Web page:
The campaigns for the 2018 election season are getting under swing already. Yesterday (June 22) NextGen Climate launched NextGen Rising an effort to register, motivate, persuade, and turn out thousands of young voters in their 20s and 30s during the 2018 election cycle.
“NextGen Rising will continue to build a multi-issue, youth-driven movement to elect progressive candidates in key states,” said NextGen Rising Director Ben Wessel. “Youth energy and interest in voting is on the rise, and organizations interested in pushing progressive change must be prepared to tap into that energy and organize those voters in time for 2018.”
The new campaign is actually two parallel programs in eight states—Virginia, Pennsylvania, Florida, Ohio, Michigan, Wisconsin, Nevada and California. The programs will consist of efforts on 200 college campuses in the states as well as off-campus organizing. The program is budgeted for $7.5 million this year and will expand its footprint and budget in 2018.
“Young people are the future, and they tend to vote strongly and uncompromisingly progressive,” said NextGen Climate President Tom Steyer. “Our goal is to create momentum with young voters who can decisively swing the vote in favor of candidates committed to taking bold action on climate, promoting prosperity for all Americans, defending our fundamental rights, and resisting the Trump agenda.”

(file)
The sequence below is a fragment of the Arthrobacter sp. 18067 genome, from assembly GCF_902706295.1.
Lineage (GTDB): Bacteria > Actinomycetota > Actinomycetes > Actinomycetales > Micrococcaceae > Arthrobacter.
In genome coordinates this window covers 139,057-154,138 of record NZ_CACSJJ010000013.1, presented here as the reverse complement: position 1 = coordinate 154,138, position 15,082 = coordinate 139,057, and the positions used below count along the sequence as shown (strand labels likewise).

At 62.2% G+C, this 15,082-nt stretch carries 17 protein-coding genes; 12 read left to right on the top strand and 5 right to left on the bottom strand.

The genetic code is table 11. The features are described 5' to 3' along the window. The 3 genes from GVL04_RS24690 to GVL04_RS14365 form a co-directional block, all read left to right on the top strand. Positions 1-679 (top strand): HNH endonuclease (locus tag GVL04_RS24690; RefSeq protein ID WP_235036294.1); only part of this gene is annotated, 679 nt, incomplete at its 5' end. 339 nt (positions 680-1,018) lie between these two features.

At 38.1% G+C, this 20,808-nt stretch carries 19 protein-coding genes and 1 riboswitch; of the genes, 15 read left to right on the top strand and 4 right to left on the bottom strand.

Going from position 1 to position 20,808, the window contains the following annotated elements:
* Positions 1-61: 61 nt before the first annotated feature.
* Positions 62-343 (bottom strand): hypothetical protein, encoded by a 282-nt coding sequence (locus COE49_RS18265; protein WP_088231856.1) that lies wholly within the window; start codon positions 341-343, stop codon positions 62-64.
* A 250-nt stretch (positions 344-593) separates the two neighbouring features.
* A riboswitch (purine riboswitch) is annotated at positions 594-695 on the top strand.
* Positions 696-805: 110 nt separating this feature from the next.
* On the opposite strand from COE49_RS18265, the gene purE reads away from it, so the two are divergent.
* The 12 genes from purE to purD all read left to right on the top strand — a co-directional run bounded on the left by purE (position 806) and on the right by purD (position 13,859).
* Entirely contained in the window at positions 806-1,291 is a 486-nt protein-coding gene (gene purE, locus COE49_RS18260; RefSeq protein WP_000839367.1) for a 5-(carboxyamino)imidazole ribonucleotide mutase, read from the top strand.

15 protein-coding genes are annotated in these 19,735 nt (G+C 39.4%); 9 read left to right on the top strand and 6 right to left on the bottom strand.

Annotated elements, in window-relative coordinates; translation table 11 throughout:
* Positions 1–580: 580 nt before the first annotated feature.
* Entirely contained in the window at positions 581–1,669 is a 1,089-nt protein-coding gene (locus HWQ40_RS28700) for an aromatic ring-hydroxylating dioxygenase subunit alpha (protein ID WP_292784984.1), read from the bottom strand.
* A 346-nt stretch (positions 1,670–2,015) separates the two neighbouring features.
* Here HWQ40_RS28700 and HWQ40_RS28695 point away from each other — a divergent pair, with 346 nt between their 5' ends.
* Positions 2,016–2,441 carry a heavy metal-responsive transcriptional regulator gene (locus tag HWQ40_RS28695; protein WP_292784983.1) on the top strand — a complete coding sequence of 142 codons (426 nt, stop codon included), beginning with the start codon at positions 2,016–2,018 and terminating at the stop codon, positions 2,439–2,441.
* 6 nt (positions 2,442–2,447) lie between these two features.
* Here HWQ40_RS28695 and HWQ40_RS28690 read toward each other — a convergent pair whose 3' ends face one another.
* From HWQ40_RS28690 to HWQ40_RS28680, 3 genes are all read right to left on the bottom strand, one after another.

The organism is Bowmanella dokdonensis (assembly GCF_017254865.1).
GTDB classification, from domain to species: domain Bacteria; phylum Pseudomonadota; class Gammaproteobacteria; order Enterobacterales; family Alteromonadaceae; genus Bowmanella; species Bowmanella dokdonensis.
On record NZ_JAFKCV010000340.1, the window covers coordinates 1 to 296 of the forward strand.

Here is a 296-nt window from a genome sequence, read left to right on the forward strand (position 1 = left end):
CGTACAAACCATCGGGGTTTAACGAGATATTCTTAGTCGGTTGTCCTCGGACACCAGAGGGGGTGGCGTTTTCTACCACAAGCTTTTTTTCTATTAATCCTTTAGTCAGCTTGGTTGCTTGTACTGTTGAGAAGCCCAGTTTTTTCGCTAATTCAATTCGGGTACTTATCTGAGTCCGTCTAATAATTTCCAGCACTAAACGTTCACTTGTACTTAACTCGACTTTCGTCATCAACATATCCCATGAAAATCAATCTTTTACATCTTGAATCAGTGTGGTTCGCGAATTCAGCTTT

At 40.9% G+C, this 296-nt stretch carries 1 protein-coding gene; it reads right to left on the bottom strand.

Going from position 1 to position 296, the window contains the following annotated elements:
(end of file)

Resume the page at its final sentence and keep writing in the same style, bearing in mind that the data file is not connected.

The campaign kicks off in Virginia where organizers will help turnout voters for statewide and legislative elections. The campaign will focus on more than 20 campuses in the state and will be on community colleges, historically black colleges and universities, and other four year institutions. The campaign will announce other campaign efforts soon.
The organization also will hire field organizers in cities and towns in key congressional districts to increase the numbers of young voters in these communities. The new campaign is already organizing young voters in California, Pennsylvania and Virginia.
The new campaign builds on its previous youth voter efforts. NextGen said that it worked with 12,828 young volunteers and registered over 1 million voters across the country during the 2016 election cycle. The organization said young voters registered by NextGen Climate were 4 percent more likely to vote than other new registrants. Young voters that NextGen reached out to voted at a rate 23 percent higher than other voters of a similar age.Tweet